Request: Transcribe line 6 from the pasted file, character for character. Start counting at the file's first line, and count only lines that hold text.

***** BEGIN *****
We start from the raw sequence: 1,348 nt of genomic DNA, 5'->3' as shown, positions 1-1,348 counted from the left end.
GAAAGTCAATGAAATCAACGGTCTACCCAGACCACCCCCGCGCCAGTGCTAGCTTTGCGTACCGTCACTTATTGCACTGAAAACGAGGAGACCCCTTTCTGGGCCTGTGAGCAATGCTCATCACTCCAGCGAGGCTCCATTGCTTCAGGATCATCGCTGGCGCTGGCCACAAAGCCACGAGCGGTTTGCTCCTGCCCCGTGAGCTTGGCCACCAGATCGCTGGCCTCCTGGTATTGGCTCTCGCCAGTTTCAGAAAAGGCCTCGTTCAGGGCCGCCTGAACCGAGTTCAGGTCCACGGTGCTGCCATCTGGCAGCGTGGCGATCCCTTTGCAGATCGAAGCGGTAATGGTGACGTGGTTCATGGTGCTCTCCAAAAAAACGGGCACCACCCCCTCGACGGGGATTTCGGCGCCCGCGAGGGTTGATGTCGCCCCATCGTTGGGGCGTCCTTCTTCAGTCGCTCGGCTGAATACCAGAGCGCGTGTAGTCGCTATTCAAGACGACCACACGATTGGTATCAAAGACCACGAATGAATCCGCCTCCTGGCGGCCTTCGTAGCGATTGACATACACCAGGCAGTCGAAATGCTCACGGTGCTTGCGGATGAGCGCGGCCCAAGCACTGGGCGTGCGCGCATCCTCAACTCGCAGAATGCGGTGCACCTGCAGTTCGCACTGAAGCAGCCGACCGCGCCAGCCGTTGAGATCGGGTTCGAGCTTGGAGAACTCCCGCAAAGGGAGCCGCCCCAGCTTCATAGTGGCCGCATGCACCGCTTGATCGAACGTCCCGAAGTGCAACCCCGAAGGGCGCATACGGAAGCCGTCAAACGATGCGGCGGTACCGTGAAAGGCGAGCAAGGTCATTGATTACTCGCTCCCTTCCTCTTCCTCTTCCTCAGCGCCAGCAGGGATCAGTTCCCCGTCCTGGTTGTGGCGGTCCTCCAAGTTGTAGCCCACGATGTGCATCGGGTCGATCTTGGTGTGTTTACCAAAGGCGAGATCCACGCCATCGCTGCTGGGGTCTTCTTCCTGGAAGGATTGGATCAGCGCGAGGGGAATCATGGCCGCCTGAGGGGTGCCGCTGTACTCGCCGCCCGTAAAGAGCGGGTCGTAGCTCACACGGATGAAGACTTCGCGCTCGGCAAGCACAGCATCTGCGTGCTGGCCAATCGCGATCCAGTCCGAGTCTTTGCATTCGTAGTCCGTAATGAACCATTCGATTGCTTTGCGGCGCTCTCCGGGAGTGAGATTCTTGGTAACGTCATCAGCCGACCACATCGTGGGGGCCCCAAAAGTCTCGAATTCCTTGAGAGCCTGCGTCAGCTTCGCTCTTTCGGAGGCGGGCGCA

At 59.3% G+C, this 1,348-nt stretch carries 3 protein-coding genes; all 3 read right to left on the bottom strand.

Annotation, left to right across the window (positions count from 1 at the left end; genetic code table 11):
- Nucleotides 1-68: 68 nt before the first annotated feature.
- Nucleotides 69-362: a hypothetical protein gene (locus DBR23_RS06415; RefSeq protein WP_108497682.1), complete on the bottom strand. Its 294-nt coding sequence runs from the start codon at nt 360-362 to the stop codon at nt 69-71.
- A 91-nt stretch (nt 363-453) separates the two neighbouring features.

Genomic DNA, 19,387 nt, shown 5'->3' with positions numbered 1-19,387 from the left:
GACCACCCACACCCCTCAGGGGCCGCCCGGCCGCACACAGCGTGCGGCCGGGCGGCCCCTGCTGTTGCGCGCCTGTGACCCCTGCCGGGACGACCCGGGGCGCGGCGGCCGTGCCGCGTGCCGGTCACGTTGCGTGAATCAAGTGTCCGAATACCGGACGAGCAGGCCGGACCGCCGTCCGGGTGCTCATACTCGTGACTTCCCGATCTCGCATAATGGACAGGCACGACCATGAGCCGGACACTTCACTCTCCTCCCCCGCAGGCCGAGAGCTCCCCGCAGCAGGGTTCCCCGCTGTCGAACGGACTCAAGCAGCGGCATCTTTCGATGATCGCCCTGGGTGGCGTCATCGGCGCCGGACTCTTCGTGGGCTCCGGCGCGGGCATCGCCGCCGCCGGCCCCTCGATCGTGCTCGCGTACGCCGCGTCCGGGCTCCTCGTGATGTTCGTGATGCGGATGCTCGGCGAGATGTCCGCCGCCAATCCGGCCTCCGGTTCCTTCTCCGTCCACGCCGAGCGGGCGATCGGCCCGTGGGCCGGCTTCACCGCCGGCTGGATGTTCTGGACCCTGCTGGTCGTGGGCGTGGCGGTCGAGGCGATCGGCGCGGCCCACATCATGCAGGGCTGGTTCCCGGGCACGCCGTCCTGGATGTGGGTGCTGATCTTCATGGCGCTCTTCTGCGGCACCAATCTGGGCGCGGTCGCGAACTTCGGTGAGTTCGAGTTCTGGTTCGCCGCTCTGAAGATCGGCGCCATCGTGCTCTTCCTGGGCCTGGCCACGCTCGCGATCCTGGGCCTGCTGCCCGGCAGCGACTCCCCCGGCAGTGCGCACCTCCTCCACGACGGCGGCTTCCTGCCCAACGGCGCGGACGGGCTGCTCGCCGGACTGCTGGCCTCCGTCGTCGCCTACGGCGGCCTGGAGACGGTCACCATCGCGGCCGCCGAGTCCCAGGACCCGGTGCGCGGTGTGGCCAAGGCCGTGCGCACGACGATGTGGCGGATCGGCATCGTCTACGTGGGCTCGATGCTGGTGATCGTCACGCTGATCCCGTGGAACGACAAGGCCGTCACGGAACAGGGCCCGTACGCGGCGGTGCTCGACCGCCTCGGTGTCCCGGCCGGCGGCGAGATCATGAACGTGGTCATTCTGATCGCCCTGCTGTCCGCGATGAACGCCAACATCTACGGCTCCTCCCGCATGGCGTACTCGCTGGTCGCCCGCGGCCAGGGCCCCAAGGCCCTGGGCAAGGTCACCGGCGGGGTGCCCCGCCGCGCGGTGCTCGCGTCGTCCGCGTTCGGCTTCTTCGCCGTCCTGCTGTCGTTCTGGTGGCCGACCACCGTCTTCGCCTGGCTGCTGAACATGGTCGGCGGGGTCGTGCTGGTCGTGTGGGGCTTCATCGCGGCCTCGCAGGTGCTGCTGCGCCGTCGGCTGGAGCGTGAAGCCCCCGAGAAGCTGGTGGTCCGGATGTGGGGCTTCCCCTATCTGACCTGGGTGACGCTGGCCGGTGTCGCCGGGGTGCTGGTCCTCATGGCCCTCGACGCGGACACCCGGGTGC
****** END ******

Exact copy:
- Nucleotides 69-362: a hypothetical protein gene (locus DBR23_RS06415; RefSeq protein WP_108497682.1), complete on the bottom strand. Its 294-nt coding sequence runs from the start codon at nt 360-362 to the stop codon at nt 69-71.